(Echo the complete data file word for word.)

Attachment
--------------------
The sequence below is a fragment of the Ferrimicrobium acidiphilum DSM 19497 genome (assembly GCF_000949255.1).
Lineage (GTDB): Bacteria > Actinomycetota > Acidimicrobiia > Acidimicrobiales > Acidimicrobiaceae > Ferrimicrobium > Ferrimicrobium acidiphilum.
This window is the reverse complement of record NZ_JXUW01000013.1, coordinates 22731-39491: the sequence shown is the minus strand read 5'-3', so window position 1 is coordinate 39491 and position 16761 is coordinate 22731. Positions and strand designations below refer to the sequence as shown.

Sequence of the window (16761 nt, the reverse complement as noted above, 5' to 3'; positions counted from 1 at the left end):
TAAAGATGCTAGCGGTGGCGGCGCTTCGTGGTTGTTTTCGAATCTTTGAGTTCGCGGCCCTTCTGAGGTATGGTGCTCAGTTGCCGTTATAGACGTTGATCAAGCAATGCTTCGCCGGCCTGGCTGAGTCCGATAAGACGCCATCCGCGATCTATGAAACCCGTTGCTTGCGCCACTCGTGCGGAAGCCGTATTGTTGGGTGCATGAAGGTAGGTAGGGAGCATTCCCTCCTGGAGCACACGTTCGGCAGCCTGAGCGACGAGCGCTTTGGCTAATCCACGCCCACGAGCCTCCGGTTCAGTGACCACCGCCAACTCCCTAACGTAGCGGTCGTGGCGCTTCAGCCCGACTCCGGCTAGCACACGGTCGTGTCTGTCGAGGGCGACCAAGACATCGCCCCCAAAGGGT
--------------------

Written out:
The sequence below is a fragment of the Ferrimicrobium acidiphilum DSM 19497 genome (assembly GCF_000949255.1).
Lineage (GTDB): Bacteria > Actinomycetota > Acidimicrobiia > Acidimicrobiales > Acidimicrobiaceae > Ferrimicrobium > Ferrimicrobium acidiphilum.
This window is the reverse complement of record NZ_JXUW01000013.1, coordinates 22731-39491: the sequence shown is the minus strand read 5'-3', so window position 1 is coordinate 39491 and position 16761 is coordinate 22731. Positions and strand designations below refer to the sequence as shown.

Sequence of the window (16761 nt, the reverse complement as noted above, 5' to 3'; positions counted from 1 at the left end):
TAAAGATGCTAGCGGTGGCGGCGCTTCGTGGTTGTTTTCGAATCTTTGAGTTCGCGGCCCTTCTGAGGTATGGTGCTCAGTTGCCGTTATAGACGTTGATCAAGCAATGCTTCGCCGGCCTGGCTGAGTCCGATAAGACGCCATCCGCGATCTATGAAACCCGTTGCTTGCGCCACTCGTGCGGAAGCCGTATTGTTGGGTGCATGAAGGTAGGTAGGGAGCATTCCCTCCTGGAGCACACGTTCGGCAGCCTGAGCGACGAGCGCTTTGGCTAATCCACGCCCACGAGCCTCCGGTTCAGTGACCACCGCCAACTCCCTAACGTAGCGGTCGTGGCGCTTCAGCCCGACTCCGGCTAGCACACGGTCGTGTCTGTCGAGGGCGACCAAGACATCGCCCCCAAAGGGT